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Curriculum contents to support outcomes

The following descriptions are intended to highlight some contents of the curriculum that are of particular relevance to the corresponding outcomes. They also serve to provide concrete contents and examples of the outcomes. A more specific checklist of relevant courses that cover each outcome, as well as the courses and instruments used to assess each outcome, is provided in the “Mechanical Engineering Assessment and Coverage Map” to follow.

a. The curriculum covers calculus (including multivariable calculus), differential equations, matrix algebra, statistics, chemistry, calculus-based physics, engineering mechanics, thermal sciences, and other engineering knowledge. The knowledge is applied throughout the curriculum for modeling, analysis, and design.

b. The curriculum includes three required engineering laboratory courses in addition to laboratories in chemistry and physics. The students learn various experimental techniques and get familiar with important experimental equipment. They are required to analyze experimental data and to draw conclusions and insight from the data. The students also have the opportunity to design experiments such as deciding on the set-up and parameters. Students may be exposed to additional experimental components in some electives and extracurricular activities such as SAE formula racing cars.

c. Based on mathematics, science and engineering knowledge, the students learn various aspects and stages of the design process, including architecture, modeling, analysis, simulation, technical specifications, objectives, and optimization. The students will consider various factors such as economic, environmental, social, political, ethical, health and safety, manufacturability, and sustainability.

d. The students develop teamwork experience in a number of courses in completing team projects and group experiments. Team members may focus on different parts of the projects that involve team members from different disciplines. In some cases, such as freshman design, electives, capstone design, and extracurricular activities such as SAE Formula Car, a team may include members from different engineering disciplines.

e. Numerous required and elective engineering courses in the curriculum contain problem-solving contents. Through these courses, the students learn to interpret problems from various setting, identify engineering problems, formulate them in an appropriate form, and complete solution using analytical, numerical, and other appropriate methods.

f. The students are required to take a course on engineering ethics. They are also taught their professional responsibility as an engineer and be exposed to ethical issues in various engineering practices. They also learn the need and appropriate ways to acknowledge previous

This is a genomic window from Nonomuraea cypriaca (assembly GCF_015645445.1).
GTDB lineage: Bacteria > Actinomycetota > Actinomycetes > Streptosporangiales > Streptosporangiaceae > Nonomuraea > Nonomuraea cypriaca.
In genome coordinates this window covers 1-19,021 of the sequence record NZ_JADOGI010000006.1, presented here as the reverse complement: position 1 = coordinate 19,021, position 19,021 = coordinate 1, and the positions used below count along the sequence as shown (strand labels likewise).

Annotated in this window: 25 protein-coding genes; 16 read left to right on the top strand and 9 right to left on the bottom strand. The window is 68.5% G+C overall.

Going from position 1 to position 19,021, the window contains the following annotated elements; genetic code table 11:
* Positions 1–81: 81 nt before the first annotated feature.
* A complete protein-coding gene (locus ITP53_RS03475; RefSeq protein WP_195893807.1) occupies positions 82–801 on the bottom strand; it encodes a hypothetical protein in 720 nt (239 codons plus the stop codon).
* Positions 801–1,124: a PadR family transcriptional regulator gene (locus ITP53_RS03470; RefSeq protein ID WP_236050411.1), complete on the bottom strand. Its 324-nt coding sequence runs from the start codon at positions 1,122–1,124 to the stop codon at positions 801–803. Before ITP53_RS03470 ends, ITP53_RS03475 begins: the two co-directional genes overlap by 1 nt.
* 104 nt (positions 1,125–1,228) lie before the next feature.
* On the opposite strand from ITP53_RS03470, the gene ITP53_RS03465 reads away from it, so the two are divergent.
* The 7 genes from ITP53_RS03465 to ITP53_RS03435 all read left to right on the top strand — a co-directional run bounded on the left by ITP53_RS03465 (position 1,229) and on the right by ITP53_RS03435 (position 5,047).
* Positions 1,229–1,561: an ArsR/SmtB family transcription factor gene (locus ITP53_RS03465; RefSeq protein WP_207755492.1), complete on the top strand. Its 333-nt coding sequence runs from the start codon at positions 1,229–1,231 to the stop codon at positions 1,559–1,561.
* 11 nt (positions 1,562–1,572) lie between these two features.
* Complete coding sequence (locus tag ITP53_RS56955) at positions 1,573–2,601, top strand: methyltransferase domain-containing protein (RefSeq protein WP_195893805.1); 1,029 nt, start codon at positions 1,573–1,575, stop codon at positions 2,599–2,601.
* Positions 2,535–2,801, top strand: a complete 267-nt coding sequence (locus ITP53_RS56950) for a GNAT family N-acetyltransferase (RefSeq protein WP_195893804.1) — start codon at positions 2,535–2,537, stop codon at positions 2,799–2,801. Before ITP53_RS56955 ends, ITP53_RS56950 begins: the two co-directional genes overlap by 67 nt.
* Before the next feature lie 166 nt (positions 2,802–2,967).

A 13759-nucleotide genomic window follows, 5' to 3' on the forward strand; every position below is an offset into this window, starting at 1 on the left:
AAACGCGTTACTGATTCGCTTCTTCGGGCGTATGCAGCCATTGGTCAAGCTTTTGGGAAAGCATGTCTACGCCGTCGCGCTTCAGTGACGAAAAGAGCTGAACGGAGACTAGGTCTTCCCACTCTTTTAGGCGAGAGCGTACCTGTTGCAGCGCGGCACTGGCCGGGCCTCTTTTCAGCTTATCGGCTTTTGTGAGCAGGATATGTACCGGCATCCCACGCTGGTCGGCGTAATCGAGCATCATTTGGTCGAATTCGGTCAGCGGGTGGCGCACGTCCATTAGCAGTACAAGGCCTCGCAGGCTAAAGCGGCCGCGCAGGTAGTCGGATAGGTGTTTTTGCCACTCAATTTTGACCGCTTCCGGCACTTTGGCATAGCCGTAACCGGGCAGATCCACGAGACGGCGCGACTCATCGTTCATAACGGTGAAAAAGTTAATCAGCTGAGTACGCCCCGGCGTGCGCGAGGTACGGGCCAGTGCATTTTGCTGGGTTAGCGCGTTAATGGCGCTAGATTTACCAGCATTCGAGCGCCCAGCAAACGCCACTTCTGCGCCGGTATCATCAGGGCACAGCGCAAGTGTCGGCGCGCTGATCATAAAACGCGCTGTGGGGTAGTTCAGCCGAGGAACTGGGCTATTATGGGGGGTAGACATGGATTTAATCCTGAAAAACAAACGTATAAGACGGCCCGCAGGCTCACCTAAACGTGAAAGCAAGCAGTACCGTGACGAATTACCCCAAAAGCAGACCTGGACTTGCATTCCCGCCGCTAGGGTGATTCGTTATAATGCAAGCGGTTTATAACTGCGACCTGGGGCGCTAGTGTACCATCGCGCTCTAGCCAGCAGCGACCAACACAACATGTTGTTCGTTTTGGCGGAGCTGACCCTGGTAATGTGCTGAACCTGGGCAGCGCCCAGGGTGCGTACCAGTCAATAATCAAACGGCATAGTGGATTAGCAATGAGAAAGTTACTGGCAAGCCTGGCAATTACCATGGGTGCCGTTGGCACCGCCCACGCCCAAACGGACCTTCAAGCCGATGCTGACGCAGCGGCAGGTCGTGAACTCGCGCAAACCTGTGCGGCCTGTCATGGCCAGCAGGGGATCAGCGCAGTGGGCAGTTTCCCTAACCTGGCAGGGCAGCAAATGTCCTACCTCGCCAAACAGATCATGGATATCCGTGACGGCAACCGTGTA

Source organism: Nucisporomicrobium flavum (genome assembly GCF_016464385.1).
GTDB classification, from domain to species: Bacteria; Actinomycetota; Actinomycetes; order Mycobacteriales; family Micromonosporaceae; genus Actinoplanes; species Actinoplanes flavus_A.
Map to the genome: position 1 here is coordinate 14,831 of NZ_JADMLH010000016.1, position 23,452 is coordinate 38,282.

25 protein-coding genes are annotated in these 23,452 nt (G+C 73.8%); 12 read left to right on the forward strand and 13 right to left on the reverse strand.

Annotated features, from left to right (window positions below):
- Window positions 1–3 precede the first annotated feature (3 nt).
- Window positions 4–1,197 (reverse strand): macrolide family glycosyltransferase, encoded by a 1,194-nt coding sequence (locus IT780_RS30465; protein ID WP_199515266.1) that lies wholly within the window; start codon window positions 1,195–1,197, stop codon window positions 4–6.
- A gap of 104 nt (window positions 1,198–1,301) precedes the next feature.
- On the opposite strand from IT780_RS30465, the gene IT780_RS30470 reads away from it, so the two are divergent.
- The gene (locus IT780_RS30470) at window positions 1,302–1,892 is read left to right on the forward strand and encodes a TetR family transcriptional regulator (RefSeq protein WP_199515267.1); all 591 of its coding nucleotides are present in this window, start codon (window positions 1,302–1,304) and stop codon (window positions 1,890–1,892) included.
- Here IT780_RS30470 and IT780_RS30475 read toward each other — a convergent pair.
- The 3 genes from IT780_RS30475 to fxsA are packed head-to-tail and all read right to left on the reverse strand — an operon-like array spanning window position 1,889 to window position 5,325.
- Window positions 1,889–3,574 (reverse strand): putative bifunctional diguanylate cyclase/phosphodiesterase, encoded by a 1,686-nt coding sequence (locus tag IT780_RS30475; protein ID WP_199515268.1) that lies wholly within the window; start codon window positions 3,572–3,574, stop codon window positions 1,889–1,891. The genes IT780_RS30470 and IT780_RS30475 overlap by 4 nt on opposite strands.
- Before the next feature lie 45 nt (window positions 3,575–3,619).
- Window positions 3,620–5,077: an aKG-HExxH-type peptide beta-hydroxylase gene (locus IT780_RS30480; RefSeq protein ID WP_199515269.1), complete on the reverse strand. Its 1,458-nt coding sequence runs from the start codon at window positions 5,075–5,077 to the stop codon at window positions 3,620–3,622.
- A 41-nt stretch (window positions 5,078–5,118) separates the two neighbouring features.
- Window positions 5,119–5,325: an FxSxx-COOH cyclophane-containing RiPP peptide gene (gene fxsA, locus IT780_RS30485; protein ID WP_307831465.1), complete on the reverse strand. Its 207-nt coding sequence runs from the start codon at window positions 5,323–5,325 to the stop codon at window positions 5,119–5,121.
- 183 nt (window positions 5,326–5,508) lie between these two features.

works done by other people. Students are also required to complete an essay to address ethical issues and societal impact of their design in the capstone design courses.

g. The students are required to complete two courses on English writing and one course on speech communications. Many other classes, including liberal education and engineering courses, also require significant assignments on writing or oral presentation.

h. The curriculum contains a significant general education component, including introductory and distributed courses on social science, arts, and humanity. The students are also required to take engineering ethics and engineering economy. The students are required to write an assay to address ethical issues and societal impact of their design in the capstone design courses. Through these courses, and in the context of engineering courses, the students gain a broad perspective on the role of an engineer and the impact of engineering practice on economic growth, environmental evolution, international relations and globalization, and the society, as well as the impact of these issues on engineering practice.

i. In most engineering classes, the engineering faculty members convey to the students the need for life-long learning throughout their professional career. These may include taking training courses, picking up materials that may be outside of their core technical background, and learning some subjects in greater depth and details. In some courses, the students will be required to look up materials other than the textbook, and to learn appropriate materials to complete a project.

j. In some engineering classes, the instructor mentions the relevant current issues. These may include emerging trends in engineering subjects, current concerns of significant awareness, such as energy and climate change, and recent trends in job market.

k. The students learn important skills and tools for engineering practice. Examples include computer graphics and animation, numerical simulation and optimization using computer software packages, instruments and equipment for data acquisition and digital signal analysis.

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